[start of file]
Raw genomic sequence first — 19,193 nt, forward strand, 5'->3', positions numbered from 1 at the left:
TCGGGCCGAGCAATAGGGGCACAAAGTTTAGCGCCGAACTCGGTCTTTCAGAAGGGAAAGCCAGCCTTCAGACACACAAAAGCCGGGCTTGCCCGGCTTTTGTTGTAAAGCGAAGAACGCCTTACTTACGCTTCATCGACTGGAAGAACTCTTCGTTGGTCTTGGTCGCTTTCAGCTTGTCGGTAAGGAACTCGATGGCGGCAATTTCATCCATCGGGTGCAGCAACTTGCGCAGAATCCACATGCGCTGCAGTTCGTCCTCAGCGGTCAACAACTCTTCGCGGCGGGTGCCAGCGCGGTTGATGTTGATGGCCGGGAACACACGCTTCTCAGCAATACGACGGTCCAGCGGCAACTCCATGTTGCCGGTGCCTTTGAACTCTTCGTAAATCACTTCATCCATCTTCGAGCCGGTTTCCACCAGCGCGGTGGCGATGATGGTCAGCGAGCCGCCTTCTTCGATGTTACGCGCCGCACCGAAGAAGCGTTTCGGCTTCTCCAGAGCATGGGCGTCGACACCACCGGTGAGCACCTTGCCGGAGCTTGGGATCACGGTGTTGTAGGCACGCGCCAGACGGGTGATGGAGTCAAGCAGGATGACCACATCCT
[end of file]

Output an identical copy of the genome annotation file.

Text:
Raw genomic sequence first — 19,193 nt, forward strand, 5'->3', positions numbered from 1 at the left:
TCGGGCCGAGCAATAGGGGCACAAAGTTTAGCGCCGAACTCGGTCTTTCAGAAGGGAAAGCCAGCCTTCAGACACACAAAAGCCGGGCTTGCCCGGCTTTTGTTGTAAAGCGAAGAACGCCTTACTTACGCTTCATCGACTGGAAGAACTCTTCGTTGGTCTTGGTCGCTTTCAGCTTGTCGGTAAGGAACTCGATGGCGGCAATTTCATCCATCGGGTGCAGCAACTTGCGCAGAATCCACATGCGCTGCAGTTCGTCCTCAGCGGTCAACAACTCTTCGCGGCGGGTGCCAGCGCGGTTGATGTTGATGGCCGGGAACACACGCTTCTCAGCAATACGACGGTCCAGCGGCAACTCCATGTTGCCGGTGCCTTTGAACTCTTCGTAAATCACTTCATCCATCTTCGAGCCGGTTTCCACCAGCGCGGTGGCGATGATGGTCAGCGAGCCGCCTTCTTCGATGTTACGCGCCGCACCGAAGAAGCGTTTCGGCTTCTCCAGAGCATGGGCGTCGACACCACCGGTGAGCACCTTGCCGGAGCTTGGGATCACGGTGTTGTAGGCACGCGCCAGACGGGTGATGGAGTCAAGCAGGATGACCACATCCT